#Literarylocations – PRAGUE – Howard Linskey
Prague is one of the most stunning cities in Europe – the architecture and bridges are gothic and enchanting…but there is a dark cloud over the city’s past – for this was the setting of a very significant part of Europe’s Nazi nightmare…Hunting the Hangman is the new novel by Howard Linskey..
Let’s head off to Prague..
When I hear the name Prague I experience two contrasting emotions. First I think of the beautiful city I first visited around fifteen years ago on my research trip for ‘Hunting the Hangman’, a place that was attracting more and more visitors back then and where investment in bars, restaurants and hotels was modernising a city that still had a rich sense of its own history. My second emotion is tied up with the true story in my book, ‘Hunting the Hangman’, which is set during the Nazi occupation, when Prague experienced a collective sense of terror.
I’d already done a great deal of research on Prague and the locations I needed to visit to complete my novel. I read Callum MacDonald’s excellent book on the assassination and a memoir by Walter Schellenberg, Heydrich’s deputy, as well as countless other books which shed light on life in Prague during World War Two and the Nazi occupation. I was able to use this research to compile a list of places I had to see. Then I booked a flight to Prague. I gave myself a week to go round the city and ensured that I saw every major location in the story.
A little Linkskey tour for you now..
Head to St Wenceslas Square and stop for coffee in the Hotel Europa then make sure you pass by the famous astronomical clock, with its movable figures that perform when the clock strikes the hour. Afterwards you can stroll across the River Vlatava on the King Charles Bridge with its iconic statues. There are more than thirty of them lining your route and each one has been sculpted by a famous Bohemian artist.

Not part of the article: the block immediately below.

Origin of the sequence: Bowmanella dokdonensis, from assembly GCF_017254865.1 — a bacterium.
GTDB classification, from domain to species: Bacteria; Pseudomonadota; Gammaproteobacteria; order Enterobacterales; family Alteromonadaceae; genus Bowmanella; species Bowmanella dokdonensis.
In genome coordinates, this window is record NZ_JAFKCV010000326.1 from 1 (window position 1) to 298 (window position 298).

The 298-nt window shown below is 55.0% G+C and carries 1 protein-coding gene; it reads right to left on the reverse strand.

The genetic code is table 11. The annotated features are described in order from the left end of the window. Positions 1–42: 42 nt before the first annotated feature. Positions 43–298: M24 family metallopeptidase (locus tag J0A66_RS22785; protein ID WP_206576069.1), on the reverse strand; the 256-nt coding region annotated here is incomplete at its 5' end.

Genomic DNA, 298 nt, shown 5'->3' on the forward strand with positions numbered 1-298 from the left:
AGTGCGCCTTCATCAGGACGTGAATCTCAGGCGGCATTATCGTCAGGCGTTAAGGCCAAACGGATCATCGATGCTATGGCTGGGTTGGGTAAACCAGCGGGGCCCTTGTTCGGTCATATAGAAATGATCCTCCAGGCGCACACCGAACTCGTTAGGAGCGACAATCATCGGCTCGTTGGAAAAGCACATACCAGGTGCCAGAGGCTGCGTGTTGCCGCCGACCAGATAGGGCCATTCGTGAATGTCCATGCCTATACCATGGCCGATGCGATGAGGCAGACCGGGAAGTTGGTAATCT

If you like a very good restaurant try Kampa Park, which is right by the river Vlatava and it should be almost compulsory to have a beer in U Fleku, the five-hundred-year-old beer hall. Book lovers must visit The Globe, a fantastic book shop with a lovely café. I still have the huge mugs we bought there. They are so big we use them as soup bowls.
Locations to immerse you in the story – czechtourism.com/prague/
Top of the list was Hradcany, an amazing gothic castle that has been the home of kings and emperors, as well as Reinhard Heydrich, the Nazi general ruling over the city in 1942. I visited the church where the men tasked with killing Heydrich sheltered following their attack on him. I took in a dozen other locations around the city that were either in their story or an important part of Prague at the time of it. I was interested to see the places Josef Gabcik and Jan Kubis knew back in 1942 and was conscious of walking in their footsteps.
The most moving spot to visit is the Church of St Cyril and St Methodius where the finale to this incredible true story is set. Here the brave men who set out to kill Heydrich were forced to go into hiding in the crypt of the church before making their final last stand. This site is now a museum and thousands visit it every year. To stand where these men once stood is an incredible feeling.
Booktrail Boarding Pass: Hunting the Hangman